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Clinical Assessment of the Ulnar Nerve at the Elbow: Reliability of Instability Testing and the Association of Hypermobility with Clinical Symptoms
Ryan P. Calfee, MD1; Paul R. Manske, MD1; Richard H. Gelberman, MD1; Marlo O. Van Steyn, MD1; Jennifer Steffen, BS1; Charles A. Goldfarb, MD1
1 Department of Orthopaedic Surgery, Washington University School of Medicine at Barnes-Jewish Hospital, 660 South Euclid Avenue, St. Louis, MO 63110. E-mail address for R.P. Calfee: calfeer@wudosis.wustl.edu
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Disclosure: In support of their research for or preparation of this work, one or more of the authors received, in any one year, outside funding or grants of less than $10,000 from a grant (UL1 RR024992) from the National Center for Research Resources, a component of the National Institutes of Health (NIH), and the NIH Roadmap for Medical Research, for statistical support. Neither they nor a member of their immediate families received payments or other benefits or a commitment or agreement to provide such benefits from a commercial entity.

Investigation performed at the Department of Orthopaedic Surgery, Washington University School of Medicine at Barnes-Jewish Hospital, St. Louis, Missouri
Disclaimer: The contents of the article are solely the responsibility of the authors and do not necessarily represent the official view of the National Center for Research Resources or the National Institutes of Health.

Copyright © 2010 by The Journal of Bone and Joint Surgery, Inc.
J Bone Joint Surg Am, 2010 Dec 01;92(17):2801-2808. doi: 10.2106/JBJS.J.00097
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Ulnar nerve hypermobility has been reported to be present in 2% to 47% of asymptomatic individuals. To our knowledge, the physical examination technique for diagnosing ulnar nerve hypermobility has not been standardized. This study was designed to quantify the interobserver reliability of the physical examination for ulnar nerve hypermobility and to determine whether ulnar nerve hypermobility is associated with clinical symptoms.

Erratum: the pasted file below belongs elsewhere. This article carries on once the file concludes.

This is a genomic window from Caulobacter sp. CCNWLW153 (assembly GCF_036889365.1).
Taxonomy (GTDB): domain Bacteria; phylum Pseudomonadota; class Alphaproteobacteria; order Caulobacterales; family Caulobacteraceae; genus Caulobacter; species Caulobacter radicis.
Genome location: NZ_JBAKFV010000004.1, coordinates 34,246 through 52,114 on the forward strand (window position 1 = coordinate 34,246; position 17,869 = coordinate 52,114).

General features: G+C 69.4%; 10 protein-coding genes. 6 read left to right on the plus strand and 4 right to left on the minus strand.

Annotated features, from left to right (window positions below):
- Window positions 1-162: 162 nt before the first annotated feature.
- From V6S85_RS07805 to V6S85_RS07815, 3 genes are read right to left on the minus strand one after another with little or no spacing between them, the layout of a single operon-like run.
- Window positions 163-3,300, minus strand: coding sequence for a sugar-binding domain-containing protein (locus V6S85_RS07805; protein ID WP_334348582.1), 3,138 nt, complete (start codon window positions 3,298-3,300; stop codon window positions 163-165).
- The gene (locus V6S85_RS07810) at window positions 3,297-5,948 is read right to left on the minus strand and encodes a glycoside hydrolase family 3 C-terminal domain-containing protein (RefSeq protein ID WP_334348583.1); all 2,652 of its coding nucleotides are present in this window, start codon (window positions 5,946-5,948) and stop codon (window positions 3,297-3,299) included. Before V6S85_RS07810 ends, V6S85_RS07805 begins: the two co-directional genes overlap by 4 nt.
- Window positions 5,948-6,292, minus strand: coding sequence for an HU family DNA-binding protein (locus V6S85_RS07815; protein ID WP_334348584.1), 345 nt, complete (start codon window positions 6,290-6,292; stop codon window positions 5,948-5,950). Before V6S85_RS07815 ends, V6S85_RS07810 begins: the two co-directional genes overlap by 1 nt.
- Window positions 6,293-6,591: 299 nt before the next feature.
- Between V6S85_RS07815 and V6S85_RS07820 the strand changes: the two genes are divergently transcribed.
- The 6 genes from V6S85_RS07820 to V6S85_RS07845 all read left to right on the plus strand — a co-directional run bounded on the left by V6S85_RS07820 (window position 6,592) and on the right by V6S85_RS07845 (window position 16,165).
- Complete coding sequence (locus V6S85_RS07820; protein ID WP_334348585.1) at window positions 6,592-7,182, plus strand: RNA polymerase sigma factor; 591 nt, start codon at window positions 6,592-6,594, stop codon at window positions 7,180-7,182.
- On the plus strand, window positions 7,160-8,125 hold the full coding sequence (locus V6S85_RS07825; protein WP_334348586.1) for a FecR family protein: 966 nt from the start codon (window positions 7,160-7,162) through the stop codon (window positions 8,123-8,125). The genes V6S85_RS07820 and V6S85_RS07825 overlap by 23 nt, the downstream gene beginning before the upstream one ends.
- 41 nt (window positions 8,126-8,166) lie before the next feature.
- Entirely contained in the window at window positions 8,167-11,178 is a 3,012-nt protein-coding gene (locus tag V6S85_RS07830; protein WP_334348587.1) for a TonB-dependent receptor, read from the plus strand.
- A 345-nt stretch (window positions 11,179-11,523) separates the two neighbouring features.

Four hundred elbows in 200 volunteer participants were examined. Each participant was queried regarding symptoms attributable to the ulnar nerve. Three examiners, unaware of reported symptoms, independently performed a standardized examination of both elbows to assess ulnar nerve hypermobility. Ulnar nerves were categorized as stable or as hypermobile, which was further subclassified as perchable, perching, or dislocating. Provocative maneuvers, consisting of the Tinel test and flexion compression testing, were performed, and structural measurements were recorded. Kappa values quantified the examination's interobserver reliability. Unpaired t tests, chi-square tests, Wilcoxon tests, and Fisher exact tests were utilized to compare data between those with hypermobile nerves and those with stable nerves.


Ulnar nerve hypermobility was identified in 37% (148) of the 400 elbows. Hypermobility was bilateral in 30% (fifty-nine) of the 200 subjects. For the three examiners, weighted kappa values on the right and left sides were 0.70 and 0.74, respectively. Elbows with nerve hypermobility did not experience a higher prevalence of subjective symptoms (snapping, pain, and tingling) than did elbows with stable nerves. Provocative physical examination testing for ulnar nerve irritability, however, showed consistent trends toward heightened irritability in hypermobile nerves (p = 0.04 to 0.16). Demographic data and anatomic measurements were similar between the subjects with stable nerves and those with hypermobile nerves.


Ulnar nerve hypermobility occurs in over one-third of the adult population. Utilizing a standardized physical examination, a diagnosis of ulnar nerve hypermobility can be established with substantial interobserver reliability. In the general population, ulnar nerve hypermobility does not appear to be associated with an increased symptomatology attributable to the ulnar nerve.

Clinical Relevance: 

The results of this study demonstrate the reliability of clinically diagnosing ulnar nerve hypermobility and the lack of association of ulnar nerve hypermobility with symptoms.

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    These activities have been planned and implemented in accordance with the Essential Areas and policies of the Accreditation Council for Continuing Medical Education (ACCME) through the joint sponsorship of the American Academy of Orthopaedic Surgeons and The Journal of Bone and Joint Surgery, Inc. The American Academy of Orthopaedic Surgeons is accredited by the ACCME to provide continuing medical education for physicians.
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